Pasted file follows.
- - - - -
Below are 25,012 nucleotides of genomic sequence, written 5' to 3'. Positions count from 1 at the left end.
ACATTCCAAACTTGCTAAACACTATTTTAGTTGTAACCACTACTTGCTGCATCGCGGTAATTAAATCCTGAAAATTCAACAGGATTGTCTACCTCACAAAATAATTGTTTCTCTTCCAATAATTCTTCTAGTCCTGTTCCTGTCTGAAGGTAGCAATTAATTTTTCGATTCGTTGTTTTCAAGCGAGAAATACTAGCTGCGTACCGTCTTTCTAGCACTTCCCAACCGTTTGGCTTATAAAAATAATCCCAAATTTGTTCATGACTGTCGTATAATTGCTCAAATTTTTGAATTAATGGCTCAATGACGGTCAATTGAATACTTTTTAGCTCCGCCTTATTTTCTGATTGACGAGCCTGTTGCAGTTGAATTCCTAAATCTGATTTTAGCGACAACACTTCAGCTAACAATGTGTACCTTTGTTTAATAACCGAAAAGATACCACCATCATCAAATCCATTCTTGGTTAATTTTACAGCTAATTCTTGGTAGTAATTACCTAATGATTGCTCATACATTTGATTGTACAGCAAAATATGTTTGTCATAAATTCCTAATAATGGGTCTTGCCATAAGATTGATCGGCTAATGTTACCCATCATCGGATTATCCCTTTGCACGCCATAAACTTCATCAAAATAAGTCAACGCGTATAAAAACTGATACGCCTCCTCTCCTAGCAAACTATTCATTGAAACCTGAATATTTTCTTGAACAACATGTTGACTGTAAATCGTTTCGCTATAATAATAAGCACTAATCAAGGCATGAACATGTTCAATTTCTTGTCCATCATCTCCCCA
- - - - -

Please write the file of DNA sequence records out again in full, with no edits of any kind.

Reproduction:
Below are 25,012 nucleotides of genomic sequence, written 5' to 3'. Positions count from 1 at the left end.
ACATTCCAAACTTGCTAAACACTATTTTAGTTGTAACCACTACTTGCTGCATCGCGGTAATTAAATCCTGAAAATTCAACAGGATTGTCTACCTCACAAAATAATTGTTTCTCTTCCAATAATTCTTCTAGTCCTGTTCCTGTCTGAAGGTAGCAATTAATTTTTCGATTCGTTGTTTTCAAGCGAGAAATACTAGCTGCGTACCGTCTTTCTAGCACTTCCCAACCGTTTGGCTTATAAAAATAATCCCAAATTTGTTCATGACTGTCGTATAATTGCTCAAATTTTTGAATTAATGGCTCAATGACGGTCAATTGAATACTTTTTAGCTCCGCCTTATTTTCTGATTGACGAGCCTGTTGCAGTTGAATTCCTAAATCTGATTTTAGCGACAACACTTCAGCTAACAATGTGTACCTTTGTTTAATAACCGAAAAGATACCACCATCATCAAATCCATTCTTGGTTAATTTTACAGCTAATTCTTGGTAGTAATTACCTAATGATTGCTCATACATTTGATTGTACAGCAAAATATGTTTGTCATAAATTCCTAATAATGGGTCTTGCCATAAGATTGATCGGCTAATGTTACCCATCATCGGATTATCCCTTTGCACGCCATAAACTTCATCAAAATAAGTCAACGCGTATAAAAACTGATACGCCTCCTCTCCTAGCAAACTATTCATTGAAACCTGAATATTTTCTTGAACAACATGTTGACTGTAAATCGTTTCGCTATAATAATAAGCACTAATCAAGGCATGAACATGTTCAATTTCTTGTCCATCATCTCCCCA